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Principal reinstated

Superintendent said that, after further review, Cheri Rasmussen should return to Crooked River Elementary

HOLLY SCHOLZ - Crooked River Elementary Principal Cheri Rasmussen returned to ecstatic staff and students Thursday morning, receiving hugs, flowers — and even a showering of silly string.

Cheri Rasmussen is back to school.

A gymnasium full of students and staff welcomed her back Thursday morning to the tune of "You Are My Sunshine," along with flowers, blow horns, balloons and silly string.

"Without the support of God, my family, and all of the support that I've got from staff and parents, it would have been a much more difficult thing to get through, and I am so humbled, so humbled," Rasmussen said between hugs from students and staff.

Crook County School District Superintendent Duane Yecha announced Wednesday afternoon that Crooked River Elementary Principal Cheri Rasmussen would return to work the following day, after being on paid administrative leave since April 19.

The decision came after a school board meeting Monday evening, when an emotional crowd of more than 120 Rasmussen supporters made it clear to Yecha and the school board that they were "standing strong" for Rasmussen.

"I am thankful for the community input, and yes, it influenced me to complete this quickly," Yecha said. "I am accountable to always listen and respond to community concerns."

He said the district's investigation is not continuing.

"We had a request to interview more staff, and that request was retracted," Yecha said, noting that the interview process would have taken quite a bit more time.

The District Attorney's office conducted a harassment investigation relating to Rasmussen's April 12 discipline of a student. The DA determined there was no criminal action. The school district, however, completed its own investigation.

"The information provided to the district in this matter was reviewed in the context of law and policy regarding student restraint and privacy, and we have determined that Cheri should, and will, return to her position as principal of Crooked River Elementary School on Thursday, May 11, 2017," Yecha stated Wednesday.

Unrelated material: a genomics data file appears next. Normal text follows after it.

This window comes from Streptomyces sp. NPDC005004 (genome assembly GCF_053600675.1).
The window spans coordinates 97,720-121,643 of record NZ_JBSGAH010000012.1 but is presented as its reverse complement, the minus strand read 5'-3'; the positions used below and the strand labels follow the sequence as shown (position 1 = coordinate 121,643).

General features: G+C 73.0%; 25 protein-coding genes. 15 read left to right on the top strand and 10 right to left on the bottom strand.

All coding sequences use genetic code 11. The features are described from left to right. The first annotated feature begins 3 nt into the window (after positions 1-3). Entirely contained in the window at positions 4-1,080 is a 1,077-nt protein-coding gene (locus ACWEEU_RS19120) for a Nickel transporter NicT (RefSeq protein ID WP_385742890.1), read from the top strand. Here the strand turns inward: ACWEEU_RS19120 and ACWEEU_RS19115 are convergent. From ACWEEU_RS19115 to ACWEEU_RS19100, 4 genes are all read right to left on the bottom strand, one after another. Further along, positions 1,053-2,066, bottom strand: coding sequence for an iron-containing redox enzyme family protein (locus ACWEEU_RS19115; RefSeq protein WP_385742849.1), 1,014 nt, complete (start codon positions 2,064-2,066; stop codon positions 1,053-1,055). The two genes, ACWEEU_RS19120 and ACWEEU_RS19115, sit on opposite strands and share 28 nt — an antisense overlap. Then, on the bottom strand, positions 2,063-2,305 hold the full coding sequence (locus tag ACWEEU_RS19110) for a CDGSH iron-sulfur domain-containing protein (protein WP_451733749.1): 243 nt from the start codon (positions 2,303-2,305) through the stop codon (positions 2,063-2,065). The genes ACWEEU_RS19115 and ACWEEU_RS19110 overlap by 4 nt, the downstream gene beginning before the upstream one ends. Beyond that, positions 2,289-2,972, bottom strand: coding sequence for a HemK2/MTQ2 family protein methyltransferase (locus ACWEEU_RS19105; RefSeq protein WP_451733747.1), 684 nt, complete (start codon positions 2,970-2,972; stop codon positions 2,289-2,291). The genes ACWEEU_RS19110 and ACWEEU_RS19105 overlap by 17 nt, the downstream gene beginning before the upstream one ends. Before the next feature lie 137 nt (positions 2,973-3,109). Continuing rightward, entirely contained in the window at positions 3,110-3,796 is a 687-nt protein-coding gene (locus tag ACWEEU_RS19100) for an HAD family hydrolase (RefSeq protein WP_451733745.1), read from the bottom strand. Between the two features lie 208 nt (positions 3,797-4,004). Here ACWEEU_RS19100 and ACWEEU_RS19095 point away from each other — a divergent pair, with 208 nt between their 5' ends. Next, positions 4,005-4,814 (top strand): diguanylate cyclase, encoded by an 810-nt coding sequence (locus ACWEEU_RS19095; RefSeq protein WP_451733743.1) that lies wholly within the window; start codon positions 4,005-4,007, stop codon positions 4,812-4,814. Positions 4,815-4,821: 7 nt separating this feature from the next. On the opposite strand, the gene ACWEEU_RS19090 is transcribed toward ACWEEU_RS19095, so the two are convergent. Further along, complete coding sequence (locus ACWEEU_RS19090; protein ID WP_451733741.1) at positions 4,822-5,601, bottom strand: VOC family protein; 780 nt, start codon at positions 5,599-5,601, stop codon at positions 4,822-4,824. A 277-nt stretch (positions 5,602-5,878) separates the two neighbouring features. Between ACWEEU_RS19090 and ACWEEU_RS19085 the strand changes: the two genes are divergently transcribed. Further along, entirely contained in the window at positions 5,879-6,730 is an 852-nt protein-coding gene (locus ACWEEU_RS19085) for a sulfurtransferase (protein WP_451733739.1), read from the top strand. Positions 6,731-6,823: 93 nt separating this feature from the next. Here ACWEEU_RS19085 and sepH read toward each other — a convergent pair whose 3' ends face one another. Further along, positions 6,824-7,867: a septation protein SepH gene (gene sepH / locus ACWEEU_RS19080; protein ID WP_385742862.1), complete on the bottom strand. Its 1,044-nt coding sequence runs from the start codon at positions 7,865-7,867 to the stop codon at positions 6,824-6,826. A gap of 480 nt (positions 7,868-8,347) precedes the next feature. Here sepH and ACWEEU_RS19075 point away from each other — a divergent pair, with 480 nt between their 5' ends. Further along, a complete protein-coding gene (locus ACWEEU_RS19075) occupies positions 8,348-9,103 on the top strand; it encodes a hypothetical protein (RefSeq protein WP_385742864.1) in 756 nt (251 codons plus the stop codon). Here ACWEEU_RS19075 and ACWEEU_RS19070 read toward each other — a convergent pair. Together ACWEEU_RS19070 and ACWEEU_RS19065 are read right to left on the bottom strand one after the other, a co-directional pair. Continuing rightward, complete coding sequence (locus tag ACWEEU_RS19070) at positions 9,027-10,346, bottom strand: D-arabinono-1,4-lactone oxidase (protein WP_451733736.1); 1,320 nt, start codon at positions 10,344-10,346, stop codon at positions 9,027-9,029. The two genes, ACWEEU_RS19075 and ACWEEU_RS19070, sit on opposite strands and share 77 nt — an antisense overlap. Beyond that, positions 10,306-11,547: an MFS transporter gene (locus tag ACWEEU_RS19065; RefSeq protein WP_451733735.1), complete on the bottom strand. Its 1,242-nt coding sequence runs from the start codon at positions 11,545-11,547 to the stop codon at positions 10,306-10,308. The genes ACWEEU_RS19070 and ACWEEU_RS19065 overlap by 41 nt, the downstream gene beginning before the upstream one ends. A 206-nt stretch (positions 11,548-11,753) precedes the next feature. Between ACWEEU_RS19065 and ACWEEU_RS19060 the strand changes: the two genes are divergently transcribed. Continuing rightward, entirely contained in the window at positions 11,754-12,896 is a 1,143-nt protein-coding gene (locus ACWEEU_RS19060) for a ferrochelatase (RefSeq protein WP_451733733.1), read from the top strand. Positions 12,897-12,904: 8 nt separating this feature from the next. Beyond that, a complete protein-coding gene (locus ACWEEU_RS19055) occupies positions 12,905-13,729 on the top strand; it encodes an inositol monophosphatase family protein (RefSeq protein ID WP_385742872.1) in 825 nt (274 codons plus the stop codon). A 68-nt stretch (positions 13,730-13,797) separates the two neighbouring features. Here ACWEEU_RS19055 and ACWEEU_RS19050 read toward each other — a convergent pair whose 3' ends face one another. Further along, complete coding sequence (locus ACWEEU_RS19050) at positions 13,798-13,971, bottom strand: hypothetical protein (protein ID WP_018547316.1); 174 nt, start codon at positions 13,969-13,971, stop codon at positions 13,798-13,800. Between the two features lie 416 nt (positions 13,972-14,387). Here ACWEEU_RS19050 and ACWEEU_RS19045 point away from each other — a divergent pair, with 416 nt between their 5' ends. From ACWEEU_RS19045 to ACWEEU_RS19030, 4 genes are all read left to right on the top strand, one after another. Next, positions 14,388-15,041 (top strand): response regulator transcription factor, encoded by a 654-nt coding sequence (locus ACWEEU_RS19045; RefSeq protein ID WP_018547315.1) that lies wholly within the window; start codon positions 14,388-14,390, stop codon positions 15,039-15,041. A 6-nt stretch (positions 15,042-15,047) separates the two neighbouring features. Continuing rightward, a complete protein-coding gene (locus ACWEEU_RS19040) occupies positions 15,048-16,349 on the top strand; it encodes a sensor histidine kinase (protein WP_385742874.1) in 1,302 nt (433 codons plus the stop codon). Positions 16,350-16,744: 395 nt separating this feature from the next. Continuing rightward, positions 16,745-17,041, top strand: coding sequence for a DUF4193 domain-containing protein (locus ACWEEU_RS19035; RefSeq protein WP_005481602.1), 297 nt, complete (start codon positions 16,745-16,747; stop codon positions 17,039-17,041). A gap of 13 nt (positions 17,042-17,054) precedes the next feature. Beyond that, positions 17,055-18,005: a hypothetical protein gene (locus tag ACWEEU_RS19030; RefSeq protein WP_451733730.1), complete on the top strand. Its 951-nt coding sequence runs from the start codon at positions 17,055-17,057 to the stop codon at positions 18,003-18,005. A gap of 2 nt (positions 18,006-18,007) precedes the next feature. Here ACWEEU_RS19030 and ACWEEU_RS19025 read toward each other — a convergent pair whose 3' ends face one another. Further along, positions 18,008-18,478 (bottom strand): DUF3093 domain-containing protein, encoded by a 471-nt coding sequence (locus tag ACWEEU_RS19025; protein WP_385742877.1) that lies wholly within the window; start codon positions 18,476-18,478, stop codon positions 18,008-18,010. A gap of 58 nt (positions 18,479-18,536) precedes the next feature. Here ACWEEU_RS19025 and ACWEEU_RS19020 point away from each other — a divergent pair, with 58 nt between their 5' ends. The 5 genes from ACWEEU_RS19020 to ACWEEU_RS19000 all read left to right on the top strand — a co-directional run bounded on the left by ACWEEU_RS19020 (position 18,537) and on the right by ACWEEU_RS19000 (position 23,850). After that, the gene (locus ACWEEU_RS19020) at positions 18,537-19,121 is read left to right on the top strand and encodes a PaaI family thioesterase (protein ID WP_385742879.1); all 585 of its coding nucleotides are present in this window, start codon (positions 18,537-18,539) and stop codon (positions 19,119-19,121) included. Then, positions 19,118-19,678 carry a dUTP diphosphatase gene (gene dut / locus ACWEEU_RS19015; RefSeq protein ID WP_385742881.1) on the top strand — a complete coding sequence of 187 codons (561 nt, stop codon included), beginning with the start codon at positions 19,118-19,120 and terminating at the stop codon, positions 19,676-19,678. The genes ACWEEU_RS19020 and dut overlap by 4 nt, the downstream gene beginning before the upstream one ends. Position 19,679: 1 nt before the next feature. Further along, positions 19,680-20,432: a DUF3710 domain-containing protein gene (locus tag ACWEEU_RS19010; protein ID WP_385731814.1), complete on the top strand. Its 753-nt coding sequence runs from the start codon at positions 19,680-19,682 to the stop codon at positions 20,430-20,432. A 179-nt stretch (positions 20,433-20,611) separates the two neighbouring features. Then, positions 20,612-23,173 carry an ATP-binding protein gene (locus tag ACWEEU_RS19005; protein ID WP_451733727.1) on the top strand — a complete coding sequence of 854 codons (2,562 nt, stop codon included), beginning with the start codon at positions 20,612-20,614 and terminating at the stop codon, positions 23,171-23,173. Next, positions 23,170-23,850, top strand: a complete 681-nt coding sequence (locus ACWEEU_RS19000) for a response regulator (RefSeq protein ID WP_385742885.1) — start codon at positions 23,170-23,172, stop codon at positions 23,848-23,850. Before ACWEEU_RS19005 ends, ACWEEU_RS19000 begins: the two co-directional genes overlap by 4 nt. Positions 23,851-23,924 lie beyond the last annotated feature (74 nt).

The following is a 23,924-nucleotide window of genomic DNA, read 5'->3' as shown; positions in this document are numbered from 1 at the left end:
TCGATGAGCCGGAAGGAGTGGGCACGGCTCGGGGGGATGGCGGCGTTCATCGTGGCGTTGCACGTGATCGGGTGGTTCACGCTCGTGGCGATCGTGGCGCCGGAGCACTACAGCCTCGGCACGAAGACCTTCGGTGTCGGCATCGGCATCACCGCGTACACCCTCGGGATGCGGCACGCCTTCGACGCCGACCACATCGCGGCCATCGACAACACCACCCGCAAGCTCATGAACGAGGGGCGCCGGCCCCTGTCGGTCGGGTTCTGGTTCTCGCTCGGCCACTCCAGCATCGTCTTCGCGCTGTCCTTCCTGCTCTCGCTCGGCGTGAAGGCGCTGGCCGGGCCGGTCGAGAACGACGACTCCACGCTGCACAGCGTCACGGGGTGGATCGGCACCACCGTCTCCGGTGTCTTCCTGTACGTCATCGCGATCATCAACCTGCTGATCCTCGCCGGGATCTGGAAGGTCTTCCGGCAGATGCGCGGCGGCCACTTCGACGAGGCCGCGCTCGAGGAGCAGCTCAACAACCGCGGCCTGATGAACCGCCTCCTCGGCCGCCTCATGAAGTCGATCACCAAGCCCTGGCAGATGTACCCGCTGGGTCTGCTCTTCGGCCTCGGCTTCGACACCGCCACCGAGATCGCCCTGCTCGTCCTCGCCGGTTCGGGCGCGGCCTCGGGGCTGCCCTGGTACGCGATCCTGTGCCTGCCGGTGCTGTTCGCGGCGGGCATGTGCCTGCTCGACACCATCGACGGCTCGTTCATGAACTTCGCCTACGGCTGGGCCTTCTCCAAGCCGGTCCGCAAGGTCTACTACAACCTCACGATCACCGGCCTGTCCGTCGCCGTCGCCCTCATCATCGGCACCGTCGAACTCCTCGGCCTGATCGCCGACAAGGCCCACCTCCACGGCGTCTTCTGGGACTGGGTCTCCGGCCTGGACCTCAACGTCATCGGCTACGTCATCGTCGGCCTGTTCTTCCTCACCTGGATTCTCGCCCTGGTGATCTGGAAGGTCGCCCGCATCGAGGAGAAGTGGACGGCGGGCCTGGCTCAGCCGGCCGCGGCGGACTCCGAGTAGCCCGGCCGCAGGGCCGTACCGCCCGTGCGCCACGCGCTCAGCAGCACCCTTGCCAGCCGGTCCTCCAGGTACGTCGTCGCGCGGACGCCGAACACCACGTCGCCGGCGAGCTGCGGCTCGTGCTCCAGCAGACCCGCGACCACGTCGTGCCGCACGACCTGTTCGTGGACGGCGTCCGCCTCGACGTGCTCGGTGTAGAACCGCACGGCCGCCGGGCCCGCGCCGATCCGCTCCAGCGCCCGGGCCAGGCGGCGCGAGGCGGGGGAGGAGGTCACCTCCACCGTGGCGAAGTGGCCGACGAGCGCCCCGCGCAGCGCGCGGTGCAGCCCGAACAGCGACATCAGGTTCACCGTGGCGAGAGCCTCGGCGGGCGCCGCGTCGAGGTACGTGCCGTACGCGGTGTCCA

"Principals play a critical role in our community and it is appropriate to have high expectations for those individuals," Yecha stated. "At the same time, it is equally important for our schools to function as they should, to have open lines of communication between administration and staff, and between the administration, the parents, and the community without worry or concern for retaliation or retribution."

Yecha said that public education is regulated by state and federal laws and administrative rules, and there are times when a statute or rule comes into question requiring an investigation.

"Simply because an investigation is instituted is by no means an indictment against those involved in the process. And it can be an effective means of reaffirming our individual and collective commitment to providing our kids and our community with the best education," Yecha stated. "The district is committed to conducting such investigations in a fair and thorough manner, which can be a time consuming process."

Crook County Middle School Assistant Principal Kimberly Bonner served as interim CRE principal for two and a half weeks while Rasmussen was on leave.